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OPINION: Gen Z Votes Green

Updated: Dec 12, 2019

by BEN RICHARDSON - Presidential candidates talk a big talk (or none at all) about fighting climate change. The message young voters bring to the 2020 election is clear, though: listen or lose.

WASHINGTON D.C. (Oct. 20, 2019) - The Trump Administration implemented a self-described “anti-growth” agenda in the realm of environmental policy beginning the very first day of his four-year term.

“We'll be fine with the environment,” President Trump said in an Oct. 2015 Fox News interview. “We can leave a little bit, but you can't destroy businesses.”

In the past three years alone, our country has exempted itself from the Paris Climate Agreement, stripped Endangered Species Act protections, sold off 1.9 million acres from two national monuments protected by the 1906 Antiquities Act, ramped up logging on public lands by 30 percent and dropped climate change from the national security threat list altogether. Decades of environmental policy have been recklessly abandoned in a relatively short amount of time.

Waves of backlash manifested themselves amongst young people through protests, world climate strikes and brand boycotts against powerhouses like H&M and Amazon. Now, America’s youth have one more trick up their sleeves that may prove most effective of all: a vote in the 2020 presidential election. To aid in this civil duty, here is a comprehensive breakdown of candidates’ views on pressing climate issues on the ballot in 2020. Each one has its own paragraph, and the infographic explains each candidate’s stance pertaining to each topic. Note that the green plant symbol means the candidate has a plan to combat the issue. An “X” symbol means he or she does not have a plan and/or priority to combat the issue.

Issue number one: The simplest policy decision on the ballot is the participation in the Paris Climate Accord. We are either in agreement alongside the rest of the world (even North Korea), or out. Ratified in 2016, the accord aims to keep global temperature increases “well below” two degrees Celsius by the end of this century. By 2025, America is required to cut greenhouse gas emissions by at least 26 percent of its 2005 levels. Scientists praise the move as a step in the right direction for our CO2-producing nation, second only to CO2 in China. The Trump Administration officially notified the world that the U.S. intended to withdraw from the agreement on Nov. 4, 2019, and that withdrawal cannot be implemented for 365 days. So, the U.S. won’t be legally exempt of the Agreement until Nov. 4, 2020—after the end of Trump’s first term. On the Democratic side of the ballot, all Democrats plan to keep America in the Accord. Given that statistics say President Trump will win the Republican primary, will the 27 percent of Republican voters who consider the climate crisis a hot button issue vote across party lines? Only time will tell.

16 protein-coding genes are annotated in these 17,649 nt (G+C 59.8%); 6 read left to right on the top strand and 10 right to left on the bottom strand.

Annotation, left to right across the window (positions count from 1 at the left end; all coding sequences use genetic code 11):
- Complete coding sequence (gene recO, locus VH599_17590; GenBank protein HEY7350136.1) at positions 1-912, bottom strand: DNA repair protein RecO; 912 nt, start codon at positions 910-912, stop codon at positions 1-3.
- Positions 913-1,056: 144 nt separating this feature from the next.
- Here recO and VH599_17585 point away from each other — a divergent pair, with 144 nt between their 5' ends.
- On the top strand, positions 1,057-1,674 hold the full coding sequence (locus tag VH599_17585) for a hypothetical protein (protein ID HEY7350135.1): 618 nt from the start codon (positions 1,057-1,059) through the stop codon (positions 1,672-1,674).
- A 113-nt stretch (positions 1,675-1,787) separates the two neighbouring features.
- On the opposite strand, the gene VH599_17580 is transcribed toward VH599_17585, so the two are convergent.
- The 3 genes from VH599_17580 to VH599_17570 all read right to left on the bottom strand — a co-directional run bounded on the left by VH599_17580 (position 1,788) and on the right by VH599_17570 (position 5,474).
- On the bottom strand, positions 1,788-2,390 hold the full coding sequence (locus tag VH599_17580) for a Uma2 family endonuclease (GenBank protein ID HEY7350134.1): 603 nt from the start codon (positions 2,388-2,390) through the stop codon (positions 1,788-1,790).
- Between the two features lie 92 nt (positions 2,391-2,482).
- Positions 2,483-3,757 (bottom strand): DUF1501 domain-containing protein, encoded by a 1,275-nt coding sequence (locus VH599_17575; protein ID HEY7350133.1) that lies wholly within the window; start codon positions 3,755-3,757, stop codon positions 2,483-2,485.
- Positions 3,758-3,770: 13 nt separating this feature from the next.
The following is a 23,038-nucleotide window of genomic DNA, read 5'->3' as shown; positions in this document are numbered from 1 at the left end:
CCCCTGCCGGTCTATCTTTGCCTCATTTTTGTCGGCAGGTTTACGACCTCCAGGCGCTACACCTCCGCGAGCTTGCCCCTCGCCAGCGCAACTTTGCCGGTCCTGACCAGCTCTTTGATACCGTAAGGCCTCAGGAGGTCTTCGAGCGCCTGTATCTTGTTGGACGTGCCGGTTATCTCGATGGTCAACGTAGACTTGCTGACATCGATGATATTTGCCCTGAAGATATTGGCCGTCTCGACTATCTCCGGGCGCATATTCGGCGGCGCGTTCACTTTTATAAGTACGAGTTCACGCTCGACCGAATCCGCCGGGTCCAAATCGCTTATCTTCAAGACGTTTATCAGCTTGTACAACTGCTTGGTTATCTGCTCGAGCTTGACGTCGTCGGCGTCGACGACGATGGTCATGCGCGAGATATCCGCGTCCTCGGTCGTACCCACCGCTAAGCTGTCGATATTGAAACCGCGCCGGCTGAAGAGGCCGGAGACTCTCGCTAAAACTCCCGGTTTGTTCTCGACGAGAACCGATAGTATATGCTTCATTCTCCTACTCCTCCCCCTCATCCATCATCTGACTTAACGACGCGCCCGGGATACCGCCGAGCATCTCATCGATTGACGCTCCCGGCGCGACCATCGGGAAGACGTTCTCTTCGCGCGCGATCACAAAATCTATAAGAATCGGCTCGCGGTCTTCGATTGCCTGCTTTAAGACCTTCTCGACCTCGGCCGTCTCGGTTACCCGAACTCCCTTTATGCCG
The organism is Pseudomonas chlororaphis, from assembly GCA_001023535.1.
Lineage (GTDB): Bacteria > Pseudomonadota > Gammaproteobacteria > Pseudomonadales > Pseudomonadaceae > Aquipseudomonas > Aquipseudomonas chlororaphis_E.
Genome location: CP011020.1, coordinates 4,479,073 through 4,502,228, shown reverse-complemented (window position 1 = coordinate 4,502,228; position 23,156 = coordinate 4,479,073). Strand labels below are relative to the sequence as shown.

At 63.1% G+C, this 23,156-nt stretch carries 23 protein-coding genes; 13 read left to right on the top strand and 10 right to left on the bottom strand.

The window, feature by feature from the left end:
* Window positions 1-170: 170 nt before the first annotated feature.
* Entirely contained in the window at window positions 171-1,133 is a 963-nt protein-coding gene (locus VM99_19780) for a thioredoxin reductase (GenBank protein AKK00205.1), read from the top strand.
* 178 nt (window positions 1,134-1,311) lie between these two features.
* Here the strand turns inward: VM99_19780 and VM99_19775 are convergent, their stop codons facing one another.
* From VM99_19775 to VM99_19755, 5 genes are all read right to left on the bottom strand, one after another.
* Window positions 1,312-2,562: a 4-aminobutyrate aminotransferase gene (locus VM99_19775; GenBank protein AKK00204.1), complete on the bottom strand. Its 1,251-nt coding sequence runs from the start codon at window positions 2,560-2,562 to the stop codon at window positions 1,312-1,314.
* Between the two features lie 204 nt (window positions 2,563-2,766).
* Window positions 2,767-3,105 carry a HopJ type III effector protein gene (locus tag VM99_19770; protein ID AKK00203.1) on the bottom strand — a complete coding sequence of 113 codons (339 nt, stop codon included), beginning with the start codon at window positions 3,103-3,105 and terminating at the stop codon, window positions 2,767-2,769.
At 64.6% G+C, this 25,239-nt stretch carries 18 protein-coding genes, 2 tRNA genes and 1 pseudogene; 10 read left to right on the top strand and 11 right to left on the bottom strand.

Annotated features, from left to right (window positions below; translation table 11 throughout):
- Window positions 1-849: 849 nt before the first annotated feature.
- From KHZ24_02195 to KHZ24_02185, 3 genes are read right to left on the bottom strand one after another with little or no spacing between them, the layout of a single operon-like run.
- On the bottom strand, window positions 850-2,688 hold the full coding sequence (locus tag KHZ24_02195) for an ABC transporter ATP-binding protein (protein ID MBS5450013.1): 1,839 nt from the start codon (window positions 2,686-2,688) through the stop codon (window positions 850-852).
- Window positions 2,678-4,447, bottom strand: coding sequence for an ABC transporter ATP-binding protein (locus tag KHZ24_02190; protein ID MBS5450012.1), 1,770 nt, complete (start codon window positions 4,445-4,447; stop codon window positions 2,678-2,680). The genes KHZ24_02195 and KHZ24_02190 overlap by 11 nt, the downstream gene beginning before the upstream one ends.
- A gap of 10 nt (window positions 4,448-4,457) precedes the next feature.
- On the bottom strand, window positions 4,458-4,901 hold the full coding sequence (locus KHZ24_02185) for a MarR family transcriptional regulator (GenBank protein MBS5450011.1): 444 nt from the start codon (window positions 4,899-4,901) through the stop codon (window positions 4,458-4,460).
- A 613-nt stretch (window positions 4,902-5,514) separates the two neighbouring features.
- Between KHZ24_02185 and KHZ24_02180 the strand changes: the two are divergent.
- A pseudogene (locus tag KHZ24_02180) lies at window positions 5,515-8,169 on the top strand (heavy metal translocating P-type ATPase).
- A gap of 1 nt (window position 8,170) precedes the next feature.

Issue number two: America spends hundreds of billions of dollars supporting the fossil fuel industry, which is destroying our climate and buying off politicians in the process. The wealthy lobbyists flex their influence to block environmental legislation. But wait--there’s more. Several fuel industry leaders have exploited loopholes in emissions regulations, and therefore have not been held accountable for their exorbitant amounts of pollution. In fact, several of the most influential members of the energy lobby are among the top polluters in the United States, with Conoco, Exxon and General Electric ranking in the top six. If the United States wants to take a step in a greener direction, we need a candidate who will not only cancel fuel subsidies and say no to Big Oil lobbyists, but also a candidate who will prosecute loophole offenders.